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Web Content Viewer (JSR 286)


Web Content Viewer (JSR 286)


Web Content Viewer (JSR 286)


Web Content Viewer (JSR 286)


Slaughter Inspection 101


  • USDA's Food Safety and Inspection Service (FSIS) is responsible for ensuring the safety and wholesomeness of meat, poultry, and processed egg products and ensures that it is accurately labeled.

  • FSIS enforces the Federal Meat Inspection Act (FMIA), the Poultry Products Inspection Act (PPIA), and the Egg Products Inspection Act. These laws require Federal inspection and regulation of meat, poultry, and processed egg products prepared for distribution in commerce for use as human food. It also verifies compliance with the Humane Methods of Slaughter Act for livestock. This statute is enforced through the FMIA,

  • FSIS employs about 7,800 in plant inspection program personnel. They inspect more than 6,200 federally inspected establishments. These establishments vary greatly in size and type of activity conducted.


  • Industry is accountable for producing safe food.

  • Government is responsible for:
    • Conducting carcass by carcass inspection,
    • Setting appropriate food safety standards,
    • Verifying through inspection that those standards are met, and
    • Maintaining a strong enforcement program to deal with plants that do not meet regulatory standards.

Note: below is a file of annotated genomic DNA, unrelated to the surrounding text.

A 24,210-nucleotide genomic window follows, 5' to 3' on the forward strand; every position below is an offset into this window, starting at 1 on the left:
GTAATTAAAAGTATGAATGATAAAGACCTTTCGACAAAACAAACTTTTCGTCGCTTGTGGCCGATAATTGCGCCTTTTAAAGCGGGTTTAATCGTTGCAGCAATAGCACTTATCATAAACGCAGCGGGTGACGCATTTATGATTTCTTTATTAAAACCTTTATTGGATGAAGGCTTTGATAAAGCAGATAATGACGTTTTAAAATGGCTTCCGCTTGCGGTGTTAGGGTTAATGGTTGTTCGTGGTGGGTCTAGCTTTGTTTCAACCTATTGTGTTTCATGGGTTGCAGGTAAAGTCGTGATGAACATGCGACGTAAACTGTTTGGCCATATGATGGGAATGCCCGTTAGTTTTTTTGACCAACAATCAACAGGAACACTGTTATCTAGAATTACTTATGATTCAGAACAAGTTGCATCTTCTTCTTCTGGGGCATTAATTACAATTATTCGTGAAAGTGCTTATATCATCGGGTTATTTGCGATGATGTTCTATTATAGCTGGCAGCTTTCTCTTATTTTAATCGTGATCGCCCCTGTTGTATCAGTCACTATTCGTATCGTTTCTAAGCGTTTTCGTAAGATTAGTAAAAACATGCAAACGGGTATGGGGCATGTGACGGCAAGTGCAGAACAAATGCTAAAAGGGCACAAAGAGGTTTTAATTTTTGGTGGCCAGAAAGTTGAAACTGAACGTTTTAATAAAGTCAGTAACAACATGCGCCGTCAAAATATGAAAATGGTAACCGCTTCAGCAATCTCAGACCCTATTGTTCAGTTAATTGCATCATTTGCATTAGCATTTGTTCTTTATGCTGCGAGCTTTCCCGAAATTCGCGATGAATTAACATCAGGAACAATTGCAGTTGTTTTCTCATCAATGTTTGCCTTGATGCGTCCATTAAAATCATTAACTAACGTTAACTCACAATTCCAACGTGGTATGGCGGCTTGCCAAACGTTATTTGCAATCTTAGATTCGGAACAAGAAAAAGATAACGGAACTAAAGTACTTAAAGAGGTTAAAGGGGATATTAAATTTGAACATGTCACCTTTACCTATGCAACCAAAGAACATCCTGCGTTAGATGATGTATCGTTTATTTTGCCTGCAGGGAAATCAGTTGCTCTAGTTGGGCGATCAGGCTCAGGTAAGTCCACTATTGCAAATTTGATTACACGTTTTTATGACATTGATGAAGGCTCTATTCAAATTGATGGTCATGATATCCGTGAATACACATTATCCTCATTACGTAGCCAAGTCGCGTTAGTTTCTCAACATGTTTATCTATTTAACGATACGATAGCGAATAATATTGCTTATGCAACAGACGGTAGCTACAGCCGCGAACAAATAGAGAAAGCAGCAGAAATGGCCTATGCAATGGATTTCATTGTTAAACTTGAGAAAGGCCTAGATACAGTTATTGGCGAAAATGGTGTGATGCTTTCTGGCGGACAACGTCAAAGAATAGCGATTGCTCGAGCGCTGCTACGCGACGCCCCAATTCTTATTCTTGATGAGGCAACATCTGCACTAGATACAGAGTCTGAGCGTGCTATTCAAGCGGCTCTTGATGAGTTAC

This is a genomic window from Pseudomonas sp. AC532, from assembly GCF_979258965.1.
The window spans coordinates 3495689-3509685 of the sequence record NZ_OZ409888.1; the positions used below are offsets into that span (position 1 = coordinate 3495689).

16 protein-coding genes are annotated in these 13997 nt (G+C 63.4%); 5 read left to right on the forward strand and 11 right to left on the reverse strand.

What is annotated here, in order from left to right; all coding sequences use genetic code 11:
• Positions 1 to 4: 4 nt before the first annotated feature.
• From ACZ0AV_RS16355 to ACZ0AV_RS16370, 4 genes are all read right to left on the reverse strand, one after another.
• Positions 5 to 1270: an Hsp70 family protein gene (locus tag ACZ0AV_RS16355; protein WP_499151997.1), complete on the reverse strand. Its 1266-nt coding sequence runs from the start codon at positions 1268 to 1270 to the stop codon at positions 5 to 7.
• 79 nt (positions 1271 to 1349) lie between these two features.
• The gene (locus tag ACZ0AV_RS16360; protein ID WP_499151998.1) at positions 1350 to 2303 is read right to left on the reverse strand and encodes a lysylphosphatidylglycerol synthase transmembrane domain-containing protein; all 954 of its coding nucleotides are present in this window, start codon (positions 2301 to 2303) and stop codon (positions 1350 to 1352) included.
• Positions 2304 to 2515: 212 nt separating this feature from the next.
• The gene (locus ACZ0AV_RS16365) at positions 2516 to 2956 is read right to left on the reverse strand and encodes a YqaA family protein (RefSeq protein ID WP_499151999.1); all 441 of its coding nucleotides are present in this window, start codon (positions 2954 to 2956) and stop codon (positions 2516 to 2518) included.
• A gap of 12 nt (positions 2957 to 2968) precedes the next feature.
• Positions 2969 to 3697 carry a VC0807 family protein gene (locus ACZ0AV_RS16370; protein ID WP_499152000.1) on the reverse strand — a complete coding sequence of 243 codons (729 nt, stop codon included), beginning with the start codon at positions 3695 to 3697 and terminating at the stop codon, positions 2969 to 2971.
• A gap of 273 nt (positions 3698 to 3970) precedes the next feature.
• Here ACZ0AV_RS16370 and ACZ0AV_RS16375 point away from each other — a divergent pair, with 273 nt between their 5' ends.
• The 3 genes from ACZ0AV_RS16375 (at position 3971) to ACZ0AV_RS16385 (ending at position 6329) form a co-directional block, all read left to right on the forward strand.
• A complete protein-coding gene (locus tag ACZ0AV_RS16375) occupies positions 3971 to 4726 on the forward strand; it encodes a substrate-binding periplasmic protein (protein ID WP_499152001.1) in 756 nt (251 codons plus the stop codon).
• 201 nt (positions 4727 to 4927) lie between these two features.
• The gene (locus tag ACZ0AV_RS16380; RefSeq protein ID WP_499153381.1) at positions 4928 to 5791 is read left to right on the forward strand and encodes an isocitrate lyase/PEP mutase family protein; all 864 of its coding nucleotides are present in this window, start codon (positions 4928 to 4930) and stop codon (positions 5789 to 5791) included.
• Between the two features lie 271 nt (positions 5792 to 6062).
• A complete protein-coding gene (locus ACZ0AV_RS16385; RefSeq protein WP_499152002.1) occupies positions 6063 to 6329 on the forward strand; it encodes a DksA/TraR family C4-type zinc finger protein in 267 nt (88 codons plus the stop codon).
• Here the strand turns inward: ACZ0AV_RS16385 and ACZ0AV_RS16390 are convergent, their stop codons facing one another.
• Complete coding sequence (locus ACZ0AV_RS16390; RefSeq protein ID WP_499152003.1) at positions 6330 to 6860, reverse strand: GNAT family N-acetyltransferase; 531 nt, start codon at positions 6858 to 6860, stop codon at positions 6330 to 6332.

• Slaughter facilities cannot conduct slaughter operations if FSIS inspection personnel are not present.

  • Only federally inspected establishments can produce products that are destined to enter interstate commerce or for export to foreign countries.

  • To receive Federal inspection, an establishment must apply for and receive an official Grant of Inspection. To obtain this, an establishment must:
    • Have written Sanitation Standard Operating Procedures;
    • Conduct a hazard analysis;
    • Develop and validate a Hazard Analysis and Critical Control Point (HACCP) Plan; and
    • Agree to abide by all FSIS regulations.

  • FSIS conducts carcass-by-carcass inspection at all federally inspected slaughter facilities and verifies that establishments follow all food safety and humane handling regulations.

  • FSIS inspection program personnel verify that the establishment maintains proper sanitation procedures; it follows its HACCP plan and complies with all FSIS regulations pertaining to slaughter and processing operations.

  • If the establishment fails to maintain sanitation, does not follow its HACCP plan or violates other regulations, FSIS inspection program personnel will issue a citation to the establishment in the form of a noncompliance record to document the noncompliance. If necessary, they could also take regulatory control action.

  • Livestock slaughter and processing establishments must maintain written procedures for removing, segregating and disposing of specified risk materials (SRMs) so they do not enter the food supply.

  • SRMs are high-risk tissues that pose the greatest risk of containing the agent associated with bovine spongiform encephalopathy (also known as BSE or "mad cow disease").

  • Some examples of SRMs are the brain, skull, eyes, trigeminal ganglia, spinal cord, vertebral column, and dorsal root ganglia of cattle 30 months of age and older; the tonsils of all cattle; and the distal ileum of all cattle.